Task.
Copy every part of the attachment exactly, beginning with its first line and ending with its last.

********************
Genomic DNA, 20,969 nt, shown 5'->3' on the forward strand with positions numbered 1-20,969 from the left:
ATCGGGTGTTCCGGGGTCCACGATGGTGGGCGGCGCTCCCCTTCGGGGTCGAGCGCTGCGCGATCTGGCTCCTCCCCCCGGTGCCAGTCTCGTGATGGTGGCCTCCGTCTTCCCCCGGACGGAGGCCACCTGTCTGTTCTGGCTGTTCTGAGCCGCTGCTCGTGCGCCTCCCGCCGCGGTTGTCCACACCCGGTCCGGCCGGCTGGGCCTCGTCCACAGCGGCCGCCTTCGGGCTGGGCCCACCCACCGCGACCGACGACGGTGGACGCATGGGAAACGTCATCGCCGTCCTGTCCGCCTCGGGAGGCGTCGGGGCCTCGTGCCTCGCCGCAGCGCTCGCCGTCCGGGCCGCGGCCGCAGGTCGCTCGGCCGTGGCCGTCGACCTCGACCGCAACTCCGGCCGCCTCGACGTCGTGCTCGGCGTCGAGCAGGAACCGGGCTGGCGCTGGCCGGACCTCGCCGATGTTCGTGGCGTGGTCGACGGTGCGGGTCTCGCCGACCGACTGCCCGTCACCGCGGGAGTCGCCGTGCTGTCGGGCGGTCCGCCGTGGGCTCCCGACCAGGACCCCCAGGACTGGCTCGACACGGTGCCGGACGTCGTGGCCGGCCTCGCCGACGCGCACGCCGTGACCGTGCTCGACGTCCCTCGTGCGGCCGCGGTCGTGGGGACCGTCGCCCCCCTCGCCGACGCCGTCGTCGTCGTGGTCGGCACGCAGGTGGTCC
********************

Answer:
Genomic DNA, 20,969 nt, shown 5'->3' on the forward strand with positions numbered 1-20,969 from the left:
ATCGGGTGTTCCGGGGTCCACGATGGTGGGCGGCGCTCCCCTTCGGGGTCGAGCGCTGCGCGATCTGGCTCCTCCCCCCGGTGCCAGTCTCGTGATGGTGGCCTCCGTCTTCCCCCGGACGGAGGCCACCTGTCTGTTCTGGCTGTTCTGAGCCGCTGCTCGTGCGCCTCCCGCCGCGGTTGTCCACACCCGGTCCGGCCGGCTGGGCCTCGTCCACAGCGGCCGCCTTCGGGCTGGGCCCACCCACCGCGACCGACGACGGTGGACGCATGGGAAACGTCATCGCCGTCCTGTCCGCCTCGGGAGGCGTCGGGGCCTCGTGCCTCGCCGCAGCGCTCGCCGTCCGGGCCGCGGCCGCAGGTCGCTCGGCCGTGGCCGTCGACCTCGACCGCAACTCCGGCCGCCTCGACGTCGTGCTCGGCGTCGAGCAGGAACCGGGCTGGCGCTGGCCGGACCTCGCCGATGTTCGTGGCGTGGTCGACGGTGCGGGTCTCGCCGACCGACTGCCCGTCACCGCGGGAGTCGCCGTGCTGTCGGGCGGTCCGCCGTGGGCTCCCGACCAGGACCCCCAGGACTGGCTCGACACGGTGCCGGACGTCGTGGCCGGCCTCGCCGACGCGCACGCCGTGACCGTGCTCGACGTCCCTCGTGCGGCCGCGGTCGTGGGGACCGTCGCCCCCCTCGCCGACGCCGTCGTCGTCGTGGTCGGCACGCAGGTGGTCC